London Assembly recommends 'phasing out' diesel vehicles

London traffic Image copyright PA
Image caption The London Assembly environment committee has called on Boris Johnson to help London's air quality meet legal limits

The Mayor of London should introduce plans to phase out the use of diesel vehicles in London, a committee has suggested.

Diesel vehicles account for 40% of the capital's air pollution, the London Assembly environment committee said.

It also recommended bringing forward an Ultra Low Emission Zone, which is due start in 2020.

Boris Johnson said the report matched his own ambitions for "swift action" on air quality.

Public Health England suggests about 3,000 people each year are estimated to die from polluted air in the capital, making it London's second highest cause of death after smoking.

London Assembly member Stephen Knight said: "We urge the Mayor and the Government to take our recommendations on board and we call on the Mayor to finally take ownership of the matter in order to help London's air quality meet legal limits."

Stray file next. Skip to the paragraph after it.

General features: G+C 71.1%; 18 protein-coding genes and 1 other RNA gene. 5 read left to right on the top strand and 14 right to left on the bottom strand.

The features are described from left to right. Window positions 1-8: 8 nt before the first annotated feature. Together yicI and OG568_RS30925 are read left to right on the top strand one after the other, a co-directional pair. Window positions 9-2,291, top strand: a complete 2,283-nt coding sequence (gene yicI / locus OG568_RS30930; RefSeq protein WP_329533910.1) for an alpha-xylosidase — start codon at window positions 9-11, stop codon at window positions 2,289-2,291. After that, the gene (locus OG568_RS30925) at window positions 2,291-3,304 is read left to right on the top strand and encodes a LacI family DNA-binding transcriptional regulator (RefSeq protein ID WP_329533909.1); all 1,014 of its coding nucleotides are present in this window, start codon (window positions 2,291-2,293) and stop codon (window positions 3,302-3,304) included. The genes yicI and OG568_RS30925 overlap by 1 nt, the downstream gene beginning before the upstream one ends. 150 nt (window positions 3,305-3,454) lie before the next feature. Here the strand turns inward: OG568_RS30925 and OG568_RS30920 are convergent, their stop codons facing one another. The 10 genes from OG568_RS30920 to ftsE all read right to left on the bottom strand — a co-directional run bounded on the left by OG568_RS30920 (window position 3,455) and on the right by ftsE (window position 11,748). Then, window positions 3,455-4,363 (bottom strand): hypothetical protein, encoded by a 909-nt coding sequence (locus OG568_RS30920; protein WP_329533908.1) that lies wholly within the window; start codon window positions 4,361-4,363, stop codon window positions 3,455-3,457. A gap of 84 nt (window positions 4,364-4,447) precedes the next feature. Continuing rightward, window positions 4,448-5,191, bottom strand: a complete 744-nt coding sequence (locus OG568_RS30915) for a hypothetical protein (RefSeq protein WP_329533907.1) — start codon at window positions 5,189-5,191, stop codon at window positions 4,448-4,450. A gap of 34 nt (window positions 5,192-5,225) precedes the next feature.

Image copyright Getty Images
Image caption Public Health England suggests about 3,000 people each year are estimated to die from polluted air in the capital

The report Driving away from diesel: Reducing air pollution from diesel vehicles urges Mr Johnson to do more to tackle the capital's toxic levels of nitrogen oxide gas (NOx).

The report's recommendations include:

  • Expand the area of the Ultra Low Emission Zone (ULEZ), which will restrict access to low and zero emission vehicles, beyond the congestion charging zone
  • Increase the ULEZ fine amount for polluting vehicles
  • Regularly review how ULEZ is working and whether the maximum pollution levels need to be lowered

The Society of Motor Manufacturers and Traders said modern diesel engines were cleaner than they had ever been with high tech filters capturing 99% of particulates.

In a statement, a spokesperson for Boris Johnson said: "The Mayor will continue to lobby the European Union to implement effective on-road testing of diesel vehicle emissions and the Government to use fiscal incentives to encourage only the cleanest vehicles, such as providing funding to scrap the most polluting diesel vehicles."

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